The most solid documentation is that of professor Stephen Zunes. Zunes is a professor of Politics at the University of San Francisco teaching courses on the politics of Middle East and other regions, U.S. foreign policy, nonviolence, conflict resolution, and globalization. He currently chairs USF’s Middle Eastern Studies Program. He serves as a senior policy analyst for the Foreign Policy in Focus project of the Institute for Policy Studies, an associate editor of Peace Review, a contributing editor of Tikkun, and a member of the academic advisory council of the International Center on Nonviolent Conflict.
Professor Zunes is also a TFF Associate and here is his analysis of Hillary Clinton’s systematic fascination with war and everything military, “Hillary The Hawk”.
AS if this was not enough, here is a Mark Landler’s brilliantly researched analysis – again in The New York Times – of HC’s persistent cultivation of American exceptionalism, interventionism, war and “the men with medals.” He writes:
Unlike other recent presidents — Obama, George W. Bush or her husband, Bill Clinton — Hillary Clinton would assume the office with a long record on national security. There are many ways to examine that record, but one of the most revealing is to explore her decades-long cultivation of the military — not just civilian leaders like Gates, but also its high-ranking commanders, the men with the medals. Her affinity for the armed forces is rooted in a lifelong belief that the calculated use of military power is vital to defending national interests, that American intervention does more good than harm and that the writ of the United States properly reaches, as Bush once put it, into “any dark corner of the world.” Unexpectedly, in the bombastic, testosterone-fueled presidential election of 2016, Hillary Clinton is the last true hawk left in the race.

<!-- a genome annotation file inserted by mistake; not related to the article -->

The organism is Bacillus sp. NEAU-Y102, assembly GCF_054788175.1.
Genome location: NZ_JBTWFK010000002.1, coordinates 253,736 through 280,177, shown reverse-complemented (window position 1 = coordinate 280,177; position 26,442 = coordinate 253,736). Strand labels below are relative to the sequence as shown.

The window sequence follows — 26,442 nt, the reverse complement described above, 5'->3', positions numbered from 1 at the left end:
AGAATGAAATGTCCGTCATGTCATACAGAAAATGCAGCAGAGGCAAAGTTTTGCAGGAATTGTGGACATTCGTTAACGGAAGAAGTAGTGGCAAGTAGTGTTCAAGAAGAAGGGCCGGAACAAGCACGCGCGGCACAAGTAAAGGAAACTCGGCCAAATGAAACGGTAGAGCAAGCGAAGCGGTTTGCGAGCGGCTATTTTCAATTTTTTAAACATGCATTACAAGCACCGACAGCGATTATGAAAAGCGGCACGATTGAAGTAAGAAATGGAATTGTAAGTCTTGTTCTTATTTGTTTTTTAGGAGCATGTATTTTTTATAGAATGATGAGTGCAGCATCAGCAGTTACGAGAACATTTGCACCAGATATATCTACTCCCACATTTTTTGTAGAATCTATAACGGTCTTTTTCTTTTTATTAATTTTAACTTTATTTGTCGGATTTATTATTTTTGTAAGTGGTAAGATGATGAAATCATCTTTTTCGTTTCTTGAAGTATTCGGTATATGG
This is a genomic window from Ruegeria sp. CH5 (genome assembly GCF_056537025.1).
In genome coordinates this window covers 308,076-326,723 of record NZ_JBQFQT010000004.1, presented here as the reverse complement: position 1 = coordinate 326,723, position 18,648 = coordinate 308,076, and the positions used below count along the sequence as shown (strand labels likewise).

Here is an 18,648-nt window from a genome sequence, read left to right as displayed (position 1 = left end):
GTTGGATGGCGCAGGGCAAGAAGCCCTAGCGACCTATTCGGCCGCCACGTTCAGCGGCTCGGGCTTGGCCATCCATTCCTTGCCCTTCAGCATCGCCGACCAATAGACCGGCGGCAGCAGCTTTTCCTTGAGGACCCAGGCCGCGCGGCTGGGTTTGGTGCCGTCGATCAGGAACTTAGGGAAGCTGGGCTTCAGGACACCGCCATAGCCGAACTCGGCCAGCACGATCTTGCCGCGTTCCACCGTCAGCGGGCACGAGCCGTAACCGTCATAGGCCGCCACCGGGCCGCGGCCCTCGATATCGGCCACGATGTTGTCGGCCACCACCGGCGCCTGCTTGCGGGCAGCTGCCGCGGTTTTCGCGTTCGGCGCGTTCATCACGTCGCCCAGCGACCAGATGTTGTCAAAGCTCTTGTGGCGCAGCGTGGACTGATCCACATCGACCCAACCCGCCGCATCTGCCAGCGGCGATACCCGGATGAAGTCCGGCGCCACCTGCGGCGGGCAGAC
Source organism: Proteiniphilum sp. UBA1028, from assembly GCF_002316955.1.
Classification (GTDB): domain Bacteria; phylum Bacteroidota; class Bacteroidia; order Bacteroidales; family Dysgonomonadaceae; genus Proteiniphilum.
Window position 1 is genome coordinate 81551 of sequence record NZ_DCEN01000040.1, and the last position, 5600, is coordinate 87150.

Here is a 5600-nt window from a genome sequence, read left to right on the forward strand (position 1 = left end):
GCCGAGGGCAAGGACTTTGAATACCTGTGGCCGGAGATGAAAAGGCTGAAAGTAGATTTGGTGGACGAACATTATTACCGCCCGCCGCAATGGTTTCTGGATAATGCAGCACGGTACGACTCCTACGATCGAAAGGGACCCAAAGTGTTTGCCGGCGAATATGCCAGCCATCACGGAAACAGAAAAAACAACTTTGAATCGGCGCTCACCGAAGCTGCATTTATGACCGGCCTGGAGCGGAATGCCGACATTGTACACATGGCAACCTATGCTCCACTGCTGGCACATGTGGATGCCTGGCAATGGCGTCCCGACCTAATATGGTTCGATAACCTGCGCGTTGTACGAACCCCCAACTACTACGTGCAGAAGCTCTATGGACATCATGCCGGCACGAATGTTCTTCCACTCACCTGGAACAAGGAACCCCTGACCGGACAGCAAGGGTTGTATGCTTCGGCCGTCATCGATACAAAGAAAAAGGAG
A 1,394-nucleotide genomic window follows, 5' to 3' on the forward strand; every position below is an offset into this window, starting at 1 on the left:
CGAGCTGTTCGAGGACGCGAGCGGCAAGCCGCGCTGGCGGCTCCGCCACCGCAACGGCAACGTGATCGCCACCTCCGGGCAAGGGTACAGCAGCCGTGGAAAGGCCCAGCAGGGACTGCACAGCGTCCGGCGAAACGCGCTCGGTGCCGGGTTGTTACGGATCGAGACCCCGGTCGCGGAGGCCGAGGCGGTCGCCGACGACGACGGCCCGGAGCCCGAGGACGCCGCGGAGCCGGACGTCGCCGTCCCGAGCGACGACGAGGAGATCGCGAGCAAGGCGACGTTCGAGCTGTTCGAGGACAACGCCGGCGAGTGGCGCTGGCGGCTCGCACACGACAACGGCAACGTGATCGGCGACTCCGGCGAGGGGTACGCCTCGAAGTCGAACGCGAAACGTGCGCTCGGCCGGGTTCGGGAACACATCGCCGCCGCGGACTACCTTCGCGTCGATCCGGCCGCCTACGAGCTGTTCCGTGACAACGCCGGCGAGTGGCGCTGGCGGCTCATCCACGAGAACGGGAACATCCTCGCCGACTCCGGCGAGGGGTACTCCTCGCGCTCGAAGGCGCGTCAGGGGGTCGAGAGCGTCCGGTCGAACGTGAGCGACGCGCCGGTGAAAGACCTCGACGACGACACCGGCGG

I can only hope that I am wrong but I fear that Hillary Clinton – if she becomes the next President of the United States – is likely to be yet another militarist disaster for the world.
And for the US itself whose manifest destiny is now manifest decline, caused mainly by all the failed wars, the cost of militarism and their consequences and blow-back effects.
Johan Galtung, The – sad – US nominations